It’s the end of the road (or the pipe) for the Keystone XL Pipeline. Or is it?
Just a few weeks ago, President Obama announced his rejection of the project, which involved the construction of an oil pipeline from Alberta to Houston. Although he initially intended to delay making a decision on the pipeline until 2013, Republican legislators attached a provision onto the payroll tax cut extension bill in December stipulating that Obama had to decide within the next 60 days. Since he supported the tax cut extension, Obama was forced to comply. On Jan. 18, he announced his decision, choosing to block the project.
However, this is by no means the end of the battle. Republicans are making the president’s rejection of the project a key issue in the upcoming election, claiming that in failing to support the pipeline’s construction, he missed the opportunity to create thousands of potential jobs, as well as move the country away from its dependency on foreign oil. In addition to most Republicans, some members of the president’s own party expressed disappointment that he turned down the project. As it stands, there is a very real possibility that a similar proposal will be made again, as proponents of the project brainstorm ways to circumvent the president’s approval.
Not everyone is so critical of Obama’s decision, though. In fact, a major reason behind his rejection of the project was the mass protests against the pipeline staged over the past few months by environmental groups. One of the central concerns of these activists was the pipeline’s potential to cause major environmental damage in the form of air and water pollution. Another point of contention was that its proposed route would put the pipeline almost directly on top of the Ogallala Aquifer, which provides drinking water for much of the country; if a leak were to occur, this water would become contaminated. Additionally, some people oppose the pipeline on the principle that the country should be moving away from “dirty” energy sources like oil, and toward more sustainable sources, such as solar power. For these people, Obama’s decision to cut the project represented a victory for environmentalism and sustainability.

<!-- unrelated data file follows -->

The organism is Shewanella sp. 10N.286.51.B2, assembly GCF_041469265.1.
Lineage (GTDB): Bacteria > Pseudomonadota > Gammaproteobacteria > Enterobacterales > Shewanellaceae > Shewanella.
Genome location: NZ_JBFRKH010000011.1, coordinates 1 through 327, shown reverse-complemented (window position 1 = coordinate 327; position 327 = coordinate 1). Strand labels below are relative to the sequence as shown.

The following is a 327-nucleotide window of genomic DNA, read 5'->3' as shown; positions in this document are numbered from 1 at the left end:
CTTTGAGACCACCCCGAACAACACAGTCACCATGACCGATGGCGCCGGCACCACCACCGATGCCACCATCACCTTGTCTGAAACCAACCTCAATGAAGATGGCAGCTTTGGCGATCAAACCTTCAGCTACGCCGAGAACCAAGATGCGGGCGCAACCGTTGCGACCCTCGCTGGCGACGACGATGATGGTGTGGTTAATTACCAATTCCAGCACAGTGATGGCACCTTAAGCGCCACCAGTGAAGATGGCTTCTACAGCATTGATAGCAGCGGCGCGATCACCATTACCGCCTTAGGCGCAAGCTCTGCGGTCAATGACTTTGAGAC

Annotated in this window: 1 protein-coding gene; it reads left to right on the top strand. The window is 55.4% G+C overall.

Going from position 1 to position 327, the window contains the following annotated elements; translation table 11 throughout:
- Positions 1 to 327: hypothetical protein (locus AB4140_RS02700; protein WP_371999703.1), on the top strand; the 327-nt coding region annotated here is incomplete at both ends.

Associate Professor of Environmental Studies Barry Allen is one such supporter of the president’s decision. “[The pipeline] is horrendous from the point of extraction, of transportation, and its use,” he said. Allen was quick to point out, though, that the project could easily be resurrected once a new route for the pipeline is found. “This thing’s far from over,” he said. “Republicans will try to make it look like Obama doesn’t care about creating jobs — but the number of jobs that will be created is nowhere near what his opponents are arguing.” Allen also disagrees with the claim that the project would reduce our dependency on outside sources of oil. “It’s not our oil,” he pointed out (the project is being carried out by a Canadian company). “All we’re doing is transporting it across the country and refining it.”
Many environmentally-conscious students share a similar viewpoint. “I’m happy that [Obama] placed importance on both environmental health and the people’s health,” said Janelle DeSanto ‘12. An environmental studies major, DeSanto is especially concerned with the project’s effects on the country’s energy policy. “Avoiding pressures of the oil companies shows that Obama recognizes the possibilities of alternate energy sources and their ability to reduce our reliance on fossil fuels,” she said. “In order for these alternative sources to work, we need to first get rid of dirty oil, a step Obama took by vetoing the pipeline.”
Robert Watson ‘12 also supports Obama’s decision. However, he is more hesitant to praise the president’s actions. “It’s interesting that since [Obama] accepted all of the offshore drilling before, he decides to decline something similar, and local, just before the presidential election,” Watson commented. “I think his motives to decline it are more geared toward being reelected than his actual environmental concern.”
Whether the Keystone proposal is put back onto the table again is uncertain at this point. What is clear to many, though, is our need to avoid such controversial projects in the future by reducing our dependency on oil. “We need to move to a sustainable energy supply,” stressed Allen. “We may not want to admit it to ourselves, but we have to do it. All these incredibly risky and destructive technologies are really the last gasps of the old paradigm — there are all these heroic attempts to continue [it], when what we really need is a new one.”